Our team works hard to ensure minimal power disruption, but power restoration times vary and some occurrences are beyond our control. When an unexpected power outage like this occurs, we want you to be ready. To prepare your home for when the lights do go out, check out our power outage preparation tips.

Sparking Inspiration in Silicon Valley

Jeff Duncan of Silicon Valley Power in front of a ladder that leans against a utility pole.An adrenaline rush – that’s what a coal mine electrician experiences every day. The tough working conditions and challenging electrical problems in a mine test one’s endurance and ability to solve problems under pressure.  

After succeeding in this demanding workplace, Jeff Duncan was up for a new adventure. One year ago, he switched from the coal industry to the utility industry and moved to Santa Clara to work with us as an electric meter technician. Jeff made the switch because he wanted to work in a growing industry where he could develop new skills and advance his career. His love of Silicon Valley and technology made the decision to join our team even easier.  

As a meter technician, no day on the job is the same for Jeff. He has a range of responsibilities, from inspecting meters that are recording no usage to testing faulty wires. He also assists with Wi-Fi troubleshooting calls and resolves connectivity issues. While the electrical work itself remains similar, these applications are very different from his previous job. A techie, Jeff is happy to learn new skills on the job. “I see my job evolving to focus more on wireless communication services in the future,” Jeff says.  

Jeff has also found an encouraging community here at Silicon Valley Power, with colleagues who support his growth. “Every day is great when you are working around great people who can teach you new things,” Jeff says. In his free time, Jeff spends time with his wife and three daughters. They love to play family basketball games, setting aside quality time to exercise and have fun together.  

 

Going Pole to Pole

Power line repairHow often do you think about the utility poles in your neighborhood? You may not think about this utility infrastructure when you make that overdue phone call to Mom, send a last-minute work email, or host Friday night movie night, but it’s all made possible by the utility lines running through Santa Clara and the poles that connect them.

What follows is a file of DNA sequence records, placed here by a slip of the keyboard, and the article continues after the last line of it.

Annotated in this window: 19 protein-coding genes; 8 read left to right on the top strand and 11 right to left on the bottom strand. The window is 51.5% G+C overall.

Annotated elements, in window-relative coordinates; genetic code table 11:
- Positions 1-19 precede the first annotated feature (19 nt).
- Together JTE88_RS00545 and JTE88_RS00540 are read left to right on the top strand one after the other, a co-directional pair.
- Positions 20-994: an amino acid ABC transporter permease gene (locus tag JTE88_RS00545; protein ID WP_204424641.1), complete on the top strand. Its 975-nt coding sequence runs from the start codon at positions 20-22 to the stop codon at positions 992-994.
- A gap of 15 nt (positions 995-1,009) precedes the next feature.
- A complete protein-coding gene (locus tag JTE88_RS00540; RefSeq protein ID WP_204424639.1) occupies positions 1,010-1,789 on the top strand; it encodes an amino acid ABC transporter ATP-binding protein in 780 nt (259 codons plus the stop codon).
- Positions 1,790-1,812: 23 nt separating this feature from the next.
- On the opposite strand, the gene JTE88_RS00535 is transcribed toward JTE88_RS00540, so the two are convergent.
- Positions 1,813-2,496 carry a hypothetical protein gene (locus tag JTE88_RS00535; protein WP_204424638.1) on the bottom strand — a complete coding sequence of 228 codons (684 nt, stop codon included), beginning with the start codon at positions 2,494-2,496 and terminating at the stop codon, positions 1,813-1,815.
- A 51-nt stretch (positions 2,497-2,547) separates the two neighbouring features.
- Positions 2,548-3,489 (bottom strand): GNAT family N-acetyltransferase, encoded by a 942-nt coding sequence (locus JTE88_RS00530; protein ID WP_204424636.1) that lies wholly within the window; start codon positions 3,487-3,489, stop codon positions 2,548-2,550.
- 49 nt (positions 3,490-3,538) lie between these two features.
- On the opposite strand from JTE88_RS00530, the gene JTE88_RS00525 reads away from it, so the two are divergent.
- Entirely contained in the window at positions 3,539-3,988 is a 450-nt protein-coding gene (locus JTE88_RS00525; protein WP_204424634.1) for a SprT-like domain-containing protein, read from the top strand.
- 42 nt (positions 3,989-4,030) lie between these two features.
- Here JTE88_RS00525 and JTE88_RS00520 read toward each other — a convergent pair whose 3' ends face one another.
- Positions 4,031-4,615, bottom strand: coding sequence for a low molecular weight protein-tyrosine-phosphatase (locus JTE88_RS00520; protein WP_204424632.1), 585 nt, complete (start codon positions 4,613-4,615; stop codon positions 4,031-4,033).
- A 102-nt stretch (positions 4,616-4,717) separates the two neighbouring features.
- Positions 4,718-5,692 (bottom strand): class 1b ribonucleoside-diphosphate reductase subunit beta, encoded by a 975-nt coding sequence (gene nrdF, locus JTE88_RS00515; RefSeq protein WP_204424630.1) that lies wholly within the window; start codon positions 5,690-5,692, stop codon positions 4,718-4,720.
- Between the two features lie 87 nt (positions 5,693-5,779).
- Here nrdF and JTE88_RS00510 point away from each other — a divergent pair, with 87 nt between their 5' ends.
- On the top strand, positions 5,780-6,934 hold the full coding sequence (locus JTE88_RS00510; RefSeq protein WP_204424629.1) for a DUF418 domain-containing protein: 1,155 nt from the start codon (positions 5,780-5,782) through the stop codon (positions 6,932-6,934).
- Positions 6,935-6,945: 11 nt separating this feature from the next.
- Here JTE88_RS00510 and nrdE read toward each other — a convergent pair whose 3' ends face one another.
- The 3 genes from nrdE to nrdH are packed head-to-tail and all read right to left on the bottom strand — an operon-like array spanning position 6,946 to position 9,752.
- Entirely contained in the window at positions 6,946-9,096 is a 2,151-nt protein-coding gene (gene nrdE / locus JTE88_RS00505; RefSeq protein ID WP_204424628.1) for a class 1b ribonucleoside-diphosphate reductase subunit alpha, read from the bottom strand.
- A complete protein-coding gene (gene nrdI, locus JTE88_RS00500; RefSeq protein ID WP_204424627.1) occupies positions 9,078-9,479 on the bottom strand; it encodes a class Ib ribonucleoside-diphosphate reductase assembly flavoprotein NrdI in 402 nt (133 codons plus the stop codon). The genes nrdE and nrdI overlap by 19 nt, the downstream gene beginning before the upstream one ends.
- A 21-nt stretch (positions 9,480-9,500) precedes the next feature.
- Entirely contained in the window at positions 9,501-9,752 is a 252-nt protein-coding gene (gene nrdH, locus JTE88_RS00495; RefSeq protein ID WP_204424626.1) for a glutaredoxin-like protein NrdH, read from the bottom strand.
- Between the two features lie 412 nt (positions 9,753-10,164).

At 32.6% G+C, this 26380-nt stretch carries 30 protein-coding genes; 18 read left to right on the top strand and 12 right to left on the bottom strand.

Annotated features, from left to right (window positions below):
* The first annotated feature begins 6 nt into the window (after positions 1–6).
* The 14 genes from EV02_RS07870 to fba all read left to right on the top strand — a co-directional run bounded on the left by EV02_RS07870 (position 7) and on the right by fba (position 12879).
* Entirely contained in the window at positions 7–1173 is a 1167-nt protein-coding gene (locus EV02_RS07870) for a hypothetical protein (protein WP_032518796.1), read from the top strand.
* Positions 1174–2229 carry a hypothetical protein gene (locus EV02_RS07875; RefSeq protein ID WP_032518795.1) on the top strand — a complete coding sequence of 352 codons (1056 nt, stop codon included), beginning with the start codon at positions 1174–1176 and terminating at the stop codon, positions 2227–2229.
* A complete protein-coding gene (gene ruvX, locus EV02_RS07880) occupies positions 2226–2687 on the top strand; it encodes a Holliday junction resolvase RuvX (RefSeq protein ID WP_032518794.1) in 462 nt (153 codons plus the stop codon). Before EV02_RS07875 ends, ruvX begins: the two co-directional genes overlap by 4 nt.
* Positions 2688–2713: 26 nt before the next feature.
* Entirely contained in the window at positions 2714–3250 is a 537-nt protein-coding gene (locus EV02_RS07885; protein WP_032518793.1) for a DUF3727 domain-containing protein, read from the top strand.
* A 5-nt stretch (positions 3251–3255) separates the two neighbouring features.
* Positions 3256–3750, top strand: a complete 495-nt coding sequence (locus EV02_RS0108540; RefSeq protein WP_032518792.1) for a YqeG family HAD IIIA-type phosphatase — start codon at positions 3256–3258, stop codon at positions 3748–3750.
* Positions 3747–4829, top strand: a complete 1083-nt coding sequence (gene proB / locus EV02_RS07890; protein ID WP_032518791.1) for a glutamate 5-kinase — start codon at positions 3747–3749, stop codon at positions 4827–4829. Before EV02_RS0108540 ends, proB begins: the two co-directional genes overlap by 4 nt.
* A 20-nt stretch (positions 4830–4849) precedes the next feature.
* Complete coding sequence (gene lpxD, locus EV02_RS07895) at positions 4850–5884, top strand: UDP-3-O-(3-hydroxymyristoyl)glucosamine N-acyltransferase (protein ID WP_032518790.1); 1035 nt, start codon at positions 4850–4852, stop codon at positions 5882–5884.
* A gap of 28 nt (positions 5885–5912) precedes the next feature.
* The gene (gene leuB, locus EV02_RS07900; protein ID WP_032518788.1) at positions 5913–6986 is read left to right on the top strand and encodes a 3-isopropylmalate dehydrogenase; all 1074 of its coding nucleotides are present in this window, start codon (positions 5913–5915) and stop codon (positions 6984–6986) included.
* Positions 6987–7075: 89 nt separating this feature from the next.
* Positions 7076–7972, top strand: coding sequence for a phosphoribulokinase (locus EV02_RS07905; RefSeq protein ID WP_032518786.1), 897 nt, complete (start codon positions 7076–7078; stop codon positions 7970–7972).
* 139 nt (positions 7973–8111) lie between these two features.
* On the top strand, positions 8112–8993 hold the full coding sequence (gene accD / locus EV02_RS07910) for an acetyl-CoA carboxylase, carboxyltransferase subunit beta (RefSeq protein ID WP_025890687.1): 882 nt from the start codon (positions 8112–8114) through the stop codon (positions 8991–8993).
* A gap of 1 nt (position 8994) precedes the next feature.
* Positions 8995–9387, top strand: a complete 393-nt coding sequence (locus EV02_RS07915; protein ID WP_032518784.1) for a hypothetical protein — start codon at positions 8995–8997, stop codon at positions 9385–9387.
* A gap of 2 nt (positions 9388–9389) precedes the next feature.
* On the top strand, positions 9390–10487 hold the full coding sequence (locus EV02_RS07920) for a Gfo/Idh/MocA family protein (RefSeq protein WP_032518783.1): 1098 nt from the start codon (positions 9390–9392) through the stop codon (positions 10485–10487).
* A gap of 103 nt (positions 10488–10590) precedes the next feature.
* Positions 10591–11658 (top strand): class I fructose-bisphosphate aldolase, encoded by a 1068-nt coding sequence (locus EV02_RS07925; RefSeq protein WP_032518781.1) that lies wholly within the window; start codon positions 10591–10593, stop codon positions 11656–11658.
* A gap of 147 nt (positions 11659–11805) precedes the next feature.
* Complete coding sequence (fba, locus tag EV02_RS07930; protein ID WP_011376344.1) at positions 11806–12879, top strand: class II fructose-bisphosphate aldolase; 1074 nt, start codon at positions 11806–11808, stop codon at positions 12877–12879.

As modern communications evolve, more equipment and more cables are added to poles: Cables for power and telephones are joined by lines for cable television and internet services and more wires become necessary to serve more subscribers. This additional weight can cause pole loads to exceed safe levels. Every utility pole has a defined amount of weight and stress that it can handle from attached equipment and weather conditions, as determined by the California Public Utilities Commission. When the pole weights exceed these safety levels, unsafe conditions such as power outages and fires can occur.

Today, utility poles across California are approaching this overloaded status more and more frequently. For example, one region in southern California has seen up to 22 percent of its utility poles reach overloaded status. To keep our community connected and safe, our team is taking comprehensive measures to ensure our community’s utility poles are up-to-date. We’re currently undertaking a multiyear pole inspection program to investigate 10,000 poles and crossarms in Santa Clara for symptoms of overloading and decay.

This information will be stored in a database, which will provide us with an accurate view of every pole in the field, help us create new pole designs, and track overloaded poles. Our new database will also work with pole loading software to analyze features such as pole strength, wire and equipment attachments, environmental factors, and any interactions of these elements that influence a pole’s structural integrity.

With this system, we’ll be able to see when poles need to be updated or replaced before a problem occurs. For example, this spring our crews are set to replace over 45 poles and numerous crossarms with new structures. All crossarms are made with newer composite materials that are stronger and more resilient to wind and other weather than traditional wood materials.

Our team is always on the lookout for new technologies that can improve our services and keep our customers connected. While at first glance utility poles may not seem like an obvious source of technological progress, bringing you more durable infrastructure allows us to provide the reliable service you expect.

These devices may be quietly driving up your home’s energy use

Dish Space HeaterDo you know which systems and appliances in your home use the most electricity? Many people might guess that their heating and cooling systems are the biggest energy users – and for years, that was true. However, the digital revolution means that plug-in appliances are playing an increasing role in the typical home’s energy consumption. We often see three common electrical appliances that can unexpectedly raise customers’ energy use.

Gaming consoles and DVRs seem harmless, but they tend to use much more energy than customers realize. This is not only because consumers are acquiring more entertainment devices, but also because those devices are plugged in all the time, sucking out “vampire power” even when not in use. We advise customers to unplug their devices when not in use, turn to a low power mode, or consider investing in a smart power strip.